From the first note, audiences are captured by its spirituality and they are invited to go on a roller coaster of emotions.

Much loved by soloists, due to being structurally sound, it is one of the best known concertos by Bach, and rightly so.

This piece is a popular choice for teachers wanting to challenge their students, so it is music that you have most likely have heard, if not go search for it now.

Have we missed out your favorite violin composition? Like we say, it is very difficult to narrow it down decades of wonderful violin music and we would love to know what piece of violin music would you rate best?

10. Antonio Vivaldi: The Four Seasons

Vivaldi’s Violin Concertos in E major (RV 269), G minor (RV 315), F major (RV 293) and F minor (RV 297) are familiar in many more minds than those that know that’s what they’re really called. We’re of course talking about the set of concertos that make up The Four Seasons (“Spring”, “Summer”, “Autumn” and “Winter” respectively).

Despite being composed nearly 300 years ago, the works have remained a mainstay of concert halls and popular culture, often inspiring new compositions such as Max Richter’s 2012 Recomposed and Anna Meredith’s 2016 Anno, which incorporates electronics and visuals.

11. Niccolò Paganini: “Caprice No. 24”

If it’s technical, virtuosic violin writing that this article’s had you craving since the title, Paganini’s “Caprice No. 24” has that in droves. A variation form solo violin work that’s long been considered one of the most difficult pieces ever written for the instrument, this caprice has it all: agile scale and arpeggio passages, parallel octaves and double-stopping for days, plenty of running up and down the fingerboard, and some left hand pizzicato thrown in for good measure.

If that’s gone way over your head then just give it a listen—technical knowledge aside, it sounds pretty darn incredible.

12. Vittorio Monti: “Czardas”

Like Paganini’s Caprice No. 24, Italian composer Monti’s “Czardas” pops up regularly in the crowd-pleasing parts of concert programmes. Composed in 1904 after a traditional Hungarian folk dance (or csárdás), the work starts slowly with plenty of raw Italianate emotion before breaking out into frenzied semiquaver passages juxtaposed later with heaving melodic phrases.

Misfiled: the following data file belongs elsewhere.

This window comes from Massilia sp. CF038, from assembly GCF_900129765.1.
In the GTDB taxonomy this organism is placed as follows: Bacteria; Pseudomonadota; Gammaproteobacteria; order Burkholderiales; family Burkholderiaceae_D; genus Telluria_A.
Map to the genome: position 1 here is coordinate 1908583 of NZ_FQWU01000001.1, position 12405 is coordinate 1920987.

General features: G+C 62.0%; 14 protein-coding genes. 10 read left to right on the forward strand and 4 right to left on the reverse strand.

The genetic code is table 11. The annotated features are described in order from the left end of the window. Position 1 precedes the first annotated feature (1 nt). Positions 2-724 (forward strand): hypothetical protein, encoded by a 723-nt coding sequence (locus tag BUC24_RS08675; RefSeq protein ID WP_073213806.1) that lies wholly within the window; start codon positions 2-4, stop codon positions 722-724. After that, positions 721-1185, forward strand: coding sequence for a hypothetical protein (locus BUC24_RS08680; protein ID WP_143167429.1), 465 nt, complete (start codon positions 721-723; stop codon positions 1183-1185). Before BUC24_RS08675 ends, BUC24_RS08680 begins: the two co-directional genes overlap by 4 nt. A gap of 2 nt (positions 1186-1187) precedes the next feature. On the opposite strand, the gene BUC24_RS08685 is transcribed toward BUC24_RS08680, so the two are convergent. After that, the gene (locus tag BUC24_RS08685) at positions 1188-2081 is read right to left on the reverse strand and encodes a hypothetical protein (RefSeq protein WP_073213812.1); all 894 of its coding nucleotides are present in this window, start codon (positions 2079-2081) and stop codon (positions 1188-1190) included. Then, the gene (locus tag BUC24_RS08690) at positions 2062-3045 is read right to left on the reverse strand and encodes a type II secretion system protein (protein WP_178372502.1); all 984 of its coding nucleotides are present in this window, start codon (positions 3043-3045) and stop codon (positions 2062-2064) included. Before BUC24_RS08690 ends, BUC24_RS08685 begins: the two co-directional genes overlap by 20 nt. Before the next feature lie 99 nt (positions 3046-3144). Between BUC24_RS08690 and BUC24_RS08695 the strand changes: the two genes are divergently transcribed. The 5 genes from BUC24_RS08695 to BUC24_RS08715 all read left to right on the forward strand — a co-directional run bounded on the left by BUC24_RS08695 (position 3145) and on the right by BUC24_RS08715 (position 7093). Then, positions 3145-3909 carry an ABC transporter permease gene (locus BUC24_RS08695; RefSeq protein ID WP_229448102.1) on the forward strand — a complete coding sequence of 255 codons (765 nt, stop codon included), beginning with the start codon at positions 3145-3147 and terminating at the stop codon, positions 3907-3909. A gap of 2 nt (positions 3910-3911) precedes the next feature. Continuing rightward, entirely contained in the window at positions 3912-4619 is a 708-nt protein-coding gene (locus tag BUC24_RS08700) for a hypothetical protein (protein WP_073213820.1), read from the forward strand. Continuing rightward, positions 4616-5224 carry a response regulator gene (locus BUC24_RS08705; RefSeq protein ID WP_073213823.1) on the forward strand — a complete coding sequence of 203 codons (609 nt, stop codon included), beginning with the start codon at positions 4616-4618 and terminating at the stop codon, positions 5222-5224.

With all that drama and sentimentality, perfect for an expressive instrument like the violin, we’re not surprised it remains an instantly-recognisable favourite. We challenge readers less aquatinted with the concert hall not to know this one too: think Lady Gaga circa 2010…

13. Felix Mendelssohn: Violin Concerto in E Minor

Once you’ve heard the main theme from the first movement of Mendelssohn’s Violin Concerto in E Minor you’ll find it hard to forget: that’s certainly one of the work’s biggest appeals for us. The violin gets a stab at the beautiful melody first (which is quite unusual for concertos of the period) and the theme is heard in different iterations and over interesting textures throughout the sonata form movement.

14. Johann Sebastian Bach: “Chaconne” from Partita No. 2 in D Minor

Jagged chords herald the beginning of the “Chaconne” from Bach’s Partita No. 2 in D minor for violin, giving it as dramatic an opening as any work included in this list. Bach’s popular violin piece, composed between 1717 and 1720, puts any player to the test with stretches across four-note chords and multiple melody lines sounded simultaneously.

Violinist Joshua Bell has described it as “not just one of the greatest pieces of music ever written, but one of the greatest achievements of any man in history. It’s a spiritually powerful piece, emotionally powerful, structurally perfect”. Very much worth a listen then.

15. Ralph Vaughan Williams: “The Lark Ascending”

Nothing is more quintessentially English, nor more satisfying for violinists and violin lovers, than the soaring melodies of Ralph Vaughan Williams’ gorgeous “The Lark Ascending.” Originally written for violin and piano and rescored for solo violin and orchestra in 1920, the work endures as one of the most popular pieces in concert halls in Britain and abroad.

It is based on George Meredith’s poem of the same name which, just like the opening violin solo, witnesses a lark as “He rises and begins to round / He drops the silver chain of sound…” It’s the epitome of nostalgic English pastoral romanticism.

16. Johann Sebastian Bach: Air On The G String

In the 19th century, German violinist August Wilhelmj wrote an arrangement of the “Air” from JS Bach’s Orchestral Suite No. 3 in D Major for solo violin and orchestra. As well as singling out a soloist (instead of having a whole group of first violins playing the melody), the arrangement transposed the piece to a new key and required the soloist to play their whole part on the violin’s lowest string, which presented new possibilities in terms of how the piece could sound (and how difficult it could be!).

It has remained popular ever since, inspiring the chord sequence in Procol Harum’s hit song “A Whiter Shade Of Pale” and cropping up in numerous film soundtracks and TV ads.